2 charged in cross-country anti-fur crimes

Prosecutors say their alleged actions weren’t merely illegal, but a form of domestic terrorism.

The Oakland pair was arrested Friday by the FBI, accused of embarking on a 40,000-mile cross-country rampage on the fur industry. Their actions caused hundreds of thousands of dollars in damage, the U.S. Attorney’s Office in San Diego said.

Kissane, 28, who used to live in Escondido, and Buddenberg, 31, originally from Virginia Beach, have been indicted on charges of conspiracy to violate the Animal Enterprise Terrorism Act. Both were expected to be transferred from Oakland to San Diego to face the charges.

Vintage furs at Furs by Graf.— Louie Juarez

“We’ve been targeted over 30 years by these terrorists and we’re pleased law enforcement is able to apprehend people,” said Kimberley Graf, whose family owns the San Diego fur shop that was vandalized.

The covert road trips occurred the summer and fall of 2013, according to the indictment unsealed Friday.

It began in June 2013, when they drove from Portland, Ore., to Southern California in a Honda Fit, the indictment states.

On July 15, 2013, according to the charges, the pair trashed Furs by Graf in Kearny Mesa. The San Diego store was spray-painted – markings that included the words “killer” and “murder” – and the windows were destroyed with etching materials. Acid was sprayed into the shop and glue was put on the door locks.

Acid, paint and paint stripper were also used on the La Mesa and Spring Valley homes of store manager Graf and her parents. Graf said she hopes her family will be able to recover restitution for the damage incurred.

The court document lays out Buddenberg and Kissane’s alleged cross-country path after that:

• In Montana, they are accused of releasing a bobcat from Frazier Fur Farm in Plains, then the next day vandalizing the vehicles of the police chief in Darby, who is disliked by animal-rights activists, according to the indictment.

• In Idaho, they released about 1,800 mink from the Moyle Mink Ranch in Burley and destroyed the breeding grounds there, the indictment alleges.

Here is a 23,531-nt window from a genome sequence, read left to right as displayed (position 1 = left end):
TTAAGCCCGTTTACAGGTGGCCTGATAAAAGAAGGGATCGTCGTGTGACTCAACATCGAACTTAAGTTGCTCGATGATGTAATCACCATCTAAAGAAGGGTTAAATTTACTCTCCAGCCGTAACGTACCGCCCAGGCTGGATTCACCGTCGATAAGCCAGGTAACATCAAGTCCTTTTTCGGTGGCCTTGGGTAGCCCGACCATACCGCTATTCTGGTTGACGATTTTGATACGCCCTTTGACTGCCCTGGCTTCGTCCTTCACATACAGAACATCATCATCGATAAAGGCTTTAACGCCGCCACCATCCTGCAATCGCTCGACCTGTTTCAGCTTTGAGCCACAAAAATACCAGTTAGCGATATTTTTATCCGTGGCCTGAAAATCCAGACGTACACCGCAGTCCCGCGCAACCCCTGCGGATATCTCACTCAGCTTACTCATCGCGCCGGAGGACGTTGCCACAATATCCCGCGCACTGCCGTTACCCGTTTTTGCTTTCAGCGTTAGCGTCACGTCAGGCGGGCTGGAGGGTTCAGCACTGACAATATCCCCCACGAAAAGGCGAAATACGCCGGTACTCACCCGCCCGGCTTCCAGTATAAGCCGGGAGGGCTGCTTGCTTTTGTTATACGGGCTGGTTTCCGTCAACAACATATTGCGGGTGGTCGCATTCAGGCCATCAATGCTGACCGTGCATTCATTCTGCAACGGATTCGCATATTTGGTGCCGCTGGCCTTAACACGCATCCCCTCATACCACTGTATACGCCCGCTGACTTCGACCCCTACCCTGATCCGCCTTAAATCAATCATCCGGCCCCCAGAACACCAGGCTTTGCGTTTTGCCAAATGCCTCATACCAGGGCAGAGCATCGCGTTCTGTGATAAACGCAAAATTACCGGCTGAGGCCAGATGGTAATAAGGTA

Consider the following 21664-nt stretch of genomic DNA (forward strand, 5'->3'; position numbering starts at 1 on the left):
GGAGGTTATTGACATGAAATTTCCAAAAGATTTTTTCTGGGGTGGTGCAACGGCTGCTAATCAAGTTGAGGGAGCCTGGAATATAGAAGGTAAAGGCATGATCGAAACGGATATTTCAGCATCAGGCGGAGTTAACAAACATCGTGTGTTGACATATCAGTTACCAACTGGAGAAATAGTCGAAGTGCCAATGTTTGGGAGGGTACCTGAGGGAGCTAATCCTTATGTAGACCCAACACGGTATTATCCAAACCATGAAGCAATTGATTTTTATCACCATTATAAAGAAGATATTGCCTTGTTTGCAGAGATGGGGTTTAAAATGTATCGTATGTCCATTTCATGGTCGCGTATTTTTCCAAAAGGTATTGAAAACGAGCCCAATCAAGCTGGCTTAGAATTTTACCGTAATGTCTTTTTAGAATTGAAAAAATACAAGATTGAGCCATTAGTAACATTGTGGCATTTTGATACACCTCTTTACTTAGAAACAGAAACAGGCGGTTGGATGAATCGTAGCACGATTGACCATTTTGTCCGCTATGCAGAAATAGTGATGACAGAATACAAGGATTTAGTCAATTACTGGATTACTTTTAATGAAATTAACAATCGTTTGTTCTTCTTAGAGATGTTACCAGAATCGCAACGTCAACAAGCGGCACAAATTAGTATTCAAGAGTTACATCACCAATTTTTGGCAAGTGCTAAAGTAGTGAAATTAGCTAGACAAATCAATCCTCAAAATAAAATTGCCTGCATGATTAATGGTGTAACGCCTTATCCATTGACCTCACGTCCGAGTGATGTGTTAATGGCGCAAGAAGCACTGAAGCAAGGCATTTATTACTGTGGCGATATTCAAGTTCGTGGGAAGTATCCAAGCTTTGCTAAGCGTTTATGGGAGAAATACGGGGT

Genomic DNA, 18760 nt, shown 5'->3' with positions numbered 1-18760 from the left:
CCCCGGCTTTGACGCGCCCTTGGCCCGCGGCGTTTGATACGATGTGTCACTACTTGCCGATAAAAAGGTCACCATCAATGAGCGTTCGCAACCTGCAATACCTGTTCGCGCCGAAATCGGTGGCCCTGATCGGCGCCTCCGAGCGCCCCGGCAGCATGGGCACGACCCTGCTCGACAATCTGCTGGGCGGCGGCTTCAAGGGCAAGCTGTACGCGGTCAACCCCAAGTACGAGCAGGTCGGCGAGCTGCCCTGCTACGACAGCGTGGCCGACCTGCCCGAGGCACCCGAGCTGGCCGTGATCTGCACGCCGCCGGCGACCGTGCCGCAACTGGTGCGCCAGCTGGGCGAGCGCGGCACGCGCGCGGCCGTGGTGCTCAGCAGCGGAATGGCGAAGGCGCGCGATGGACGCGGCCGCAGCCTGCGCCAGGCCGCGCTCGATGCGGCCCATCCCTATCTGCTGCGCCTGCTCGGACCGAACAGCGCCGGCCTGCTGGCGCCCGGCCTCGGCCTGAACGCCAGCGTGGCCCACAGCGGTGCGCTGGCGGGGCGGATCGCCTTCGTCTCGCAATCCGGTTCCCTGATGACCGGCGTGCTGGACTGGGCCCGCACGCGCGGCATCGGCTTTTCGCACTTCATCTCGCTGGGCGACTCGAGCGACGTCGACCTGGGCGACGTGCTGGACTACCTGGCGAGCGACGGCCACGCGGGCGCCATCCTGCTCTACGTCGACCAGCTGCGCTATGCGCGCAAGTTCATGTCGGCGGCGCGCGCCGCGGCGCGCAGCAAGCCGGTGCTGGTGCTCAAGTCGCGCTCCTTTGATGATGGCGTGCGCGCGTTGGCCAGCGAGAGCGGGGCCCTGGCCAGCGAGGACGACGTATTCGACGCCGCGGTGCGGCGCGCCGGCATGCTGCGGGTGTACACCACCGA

• In the Bay Area, they allegedly glued the locks of various animal-related businesses, slashed the tires on several trucks of a meat distributor and broke windows of a market, the indictment says.

• In Minnesota, they allegedly smashed the windows and glued the locks of Ribnick Fur and Leather in Minneapolis, and later freed about 440 mink from Myhre Mink Ranch in Grand Meadow.

• In Wisconsin, they are accused of vandalizing and trying to flood the Sun Prairie home of an employee of North American Fur Auctions, and later releasing about 2,000 mink from Bonlander Farms in New Holstein.

• In Iowa, the indictment says, they freed up to 500 mink from the Donald B. Conrad Fur Farm in Keota.

• In Pennsylvania, they released 1,000 mink from Rykola Mink Farm in Ebensburg, according to the indictment.

“Communiqués” publicizing their actions were posted on websites associated with animal-rights extremism, authorities said. In the San Diego attack, a Florida animal-rights website posted a message from the Animal Liberation Front that claimed responsibility for the vandalism. The indictment does not mention whether Buddenberg and Kissane are part of any organization.

Authorities say the pair carefully planned the excursions and tried to stay off the grid to avoid detection by law enforcement.

They used only cash during their trips and avoided phones to avoid leaving traces, the indictment says. They are also accused of using encrypted email and public computers to access the Internet while on the road.

The pair were unemployed – although public records show Kissane has a cosmetology license – and raised money for their road trips by selling items on eBay and Amazon, authorities said.

In November and December 2013, authorities allege, the pair were in possession of various tools to carry out the crimes, including acid, wire cutters, handwritten lists of fur farms, latex gloves, super glue, walkie-talkies, a knife, encrypted computers and headlamps.

“Whatever your feelings about the fur industry, there are legal ways to make your opinions known,” U.S. Attorney Laura Duffy said in a statement. “The conduct alleged here, sneaking around at night, stealing property and vandalizing homes and businesses with acid, glue, and chemicals, is a form of domestic terrorism and can’t be permitted to continue.”

The alleged spree was investigated by Joint Terrorism Task Forces around the country, said San Diego’s FBI Special Agent in Charge Eric Birnbaum.

Jerry Vlasak, a press officer with the North American Animal Liberation Press Office, emphasized that the pair are innocent until proven otherwise.

He said in his opinion, forms of economic sabotage and the liberation of animals are legitimate tactics to use as part of the animal rights movement.

“Whoever did these actions are heroes in our book. We support them 100 percent,” Vlasak said.

He added that the “terrorism” label is describing the wrong side. “These people are abusing animals, taking fur-bearing animals, keeping them in cages, anally electrocuting them, skinning them and selling their fur to make a fashion statement and profit. If anyone is terrorizing anyone, it’s those terrorizing these animals.”

This is not the first arrest for Buddenberg. He and three others were charged in 2009 in connection with violent protests outside the homes of UC Santa Cruz and UC Berkeley scientists. Buddenberg lived in Berkeley at the time.

One of the other activists charged was an Oceanside man. The federal case was ultimately dismissed.